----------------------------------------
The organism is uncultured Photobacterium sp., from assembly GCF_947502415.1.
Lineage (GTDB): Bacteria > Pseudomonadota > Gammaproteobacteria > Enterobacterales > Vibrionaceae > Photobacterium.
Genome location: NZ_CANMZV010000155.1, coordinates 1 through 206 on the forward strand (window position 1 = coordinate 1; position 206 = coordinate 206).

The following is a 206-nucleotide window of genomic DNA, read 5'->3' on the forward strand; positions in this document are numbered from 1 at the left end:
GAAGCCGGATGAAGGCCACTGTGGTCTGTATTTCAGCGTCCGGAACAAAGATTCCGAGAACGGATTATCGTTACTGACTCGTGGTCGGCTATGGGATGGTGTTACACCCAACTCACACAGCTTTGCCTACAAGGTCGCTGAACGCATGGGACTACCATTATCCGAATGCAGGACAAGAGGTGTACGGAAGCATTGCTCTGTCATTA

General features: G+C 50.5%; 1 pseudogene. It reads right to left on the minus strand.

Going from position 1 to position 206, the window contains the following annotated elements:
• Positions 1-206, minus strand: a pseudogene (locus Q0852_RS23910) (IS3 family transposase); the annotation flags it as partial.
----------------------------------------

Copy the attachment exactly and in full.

The organism is uncultured Photobacterium sp., from assembly GCF_947502415.1.
Lineage (GTDB): Bacteria > Pseudomonadota > Gammaproteobacteria > Enterobacterales > Vibrionaceae > Photobacterium.
Genome location: NZ_CANMZV010000155.1, coordinates 1 through 206 on the forward strand (window position 1 = coordinate 1; position 206 = coordinate 206).

The following is a 206-nucleotide window of genomic DNA, read 5'->3' on the forward strand; positions in this document are numbered from 1 at the left end:
GAAGCCGGATGAAGGCCACTGTGGTCTGTATTTCAGCGTCCGGAACAAAGATTCCGAGAACGGATTATCGTTACTGACTCGTGGTCGGCTATGGGATGGTGTTACACCCAACTCACACAGCTTTGCCTACAAGGTCGCTGAACGCATGGGACTACCATTATCCGAATGCAGGACAAGAGGTGTACGGAAGCATTGCTCTGTCATTA

General features: G+C 50.5%; 1 pseudogene. It reads right to left on the minus strand.

Going from position 1 to position 206, the window contains the following annotated elements:
• Positions 1-206, minus strand: a pseudogene (locus Q0852_RS23910) (IS3 family transposase); the annotation flags it as partial.